Thursday, April 08, 2010


Acquired tastes

Books about books have been casting out lures to me for much of my life, lures I have not resisted, or even wanted to resist. Reading them comforts me. Other booklovers are out there, suffering from this same affliction. And as I accumulate more books and discover they need to be tended to, dealt with, decided upon, lived with, cared for, and I don't know what-all, and on top of all that, dusted regularly, and, oh yeah, read, I realize that it truly is an affliction. I am coming to know the weight of books. Their spiritual and physical heft. This presents a conundrum, because as I grow older, I want to be lighter. So, while I love my books, I want to live with less of them. Fewer, and better. Stuff of all kinds is shifting around our house during this construction project, and I feel a big book sort coming on to help lighten the load. A cull. How dreadful.

In her latest book, Howard's End is on the Landing: A Year of Reading from Home (Profile 2009), author Susan Hill faces her own houseful of books and realizes she hasn't read many of the ones she wishes to read, and re-read. So, she sets herself a year of no new book purchases, in order to read what she already has. I can't imagine being that stringent with myself, but I can certainly sympathize, so the book makes for interesting reading. I picked up a secondhand copy at the recommendation of a reader I trust, having read no other books by Hill except a lovely collection of her gardening essays. But once I saw the dust jacket, I knew I was doomed. Just look at it. Books about books are bad enough, but when they also have pictures of books on their covers I know I am doubly doomed. Must Own.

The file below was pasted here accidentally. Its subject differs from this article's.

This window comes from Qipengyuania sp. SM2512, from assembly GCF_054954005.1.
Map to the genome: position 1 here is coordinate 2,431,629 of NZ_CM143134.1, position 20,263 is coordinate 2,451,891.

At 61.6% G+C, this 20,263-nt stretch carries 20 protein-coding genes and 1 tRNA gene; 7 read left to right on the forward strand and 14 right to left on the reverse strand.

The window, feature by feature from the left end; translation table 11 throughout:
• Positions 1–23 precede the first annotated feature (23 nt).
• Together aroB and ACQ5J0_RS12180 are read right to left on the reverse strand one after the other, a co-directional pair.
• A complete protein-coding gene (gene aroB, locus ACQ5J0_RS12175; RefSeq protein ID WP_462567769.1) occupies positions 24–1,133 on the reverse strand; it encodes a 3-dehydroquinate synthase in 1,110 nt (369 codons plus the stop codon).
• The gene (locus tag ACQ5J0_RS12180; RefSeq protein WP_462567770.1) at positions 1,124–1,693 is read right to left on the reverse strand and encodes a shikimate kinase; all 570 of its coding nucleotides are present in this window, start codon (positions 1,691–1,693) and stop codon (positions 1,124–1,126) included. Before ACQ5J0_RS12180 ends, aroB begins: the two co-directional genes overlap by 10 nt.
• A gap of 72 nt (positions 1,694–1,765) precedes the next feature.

The book contains a series of short essays about her bookish loves and hates, ranged over her year of self-imposed restraint. She has me with her immediately, as a reader, because she begins with The Unpleasantness at the Bellona Club by Dorothy L. Sayers. I am on her side. Then she loses me an instant later by saying that in the other Sayers books "...the Wimsey-Harriet Vane love story is embarrassing..." (p.15). I myself am happily romantic, gullible, and naive, so I do not find this love story embarrassing, in fact just the opposite. This little episode, early on, serves as a barometer for the rest of Hill's book. I was with her, so often - she loves Patrick Leigh Fermor, and some of Bruce Chatwin - and then she lost me completely and utterly - she cannot read Jane Austen, doesn't see the point, and name-calls James Lees-Milne, even though she loves his early diaries. But she had me again, with terrific chapter titles such as Never Got Around to It, Don't Like the Look of It, Couldn't Get Beyond Page Ten and Other Poor Excuses, which begins:

"There is no reason why most of the books I own but have never actually read should be more or less in one place. They just are. Maybe they quietly gravitated into the sitting room one by one, to sob and huddle together for warmth." (p.63)

So good. But she lost me again completely, by writing such things as "Bookplates are for posers..." (p.124) and "Antiquarian booksellers, whose trade is in books but who rarely seem to read them..." (p.126) Ouch! Then I came back to her way of thinking: "Books should pay rent." (p.200) The whole book was like this, a back-and-forth describing her highly personal reading selection and strong opinions about books and book people. Her own, often divergent from the tastes of others (mine, say, or yours), which is as it should be. She describes her house, full of her books, after all.

Reading this was like consuming a dish with one ascerbic ingredient, added for piquancy. Balsamic vinegar? Capers? Strong taste, with bite, and often delicious. If you enjoy that kind of thing, as I do.

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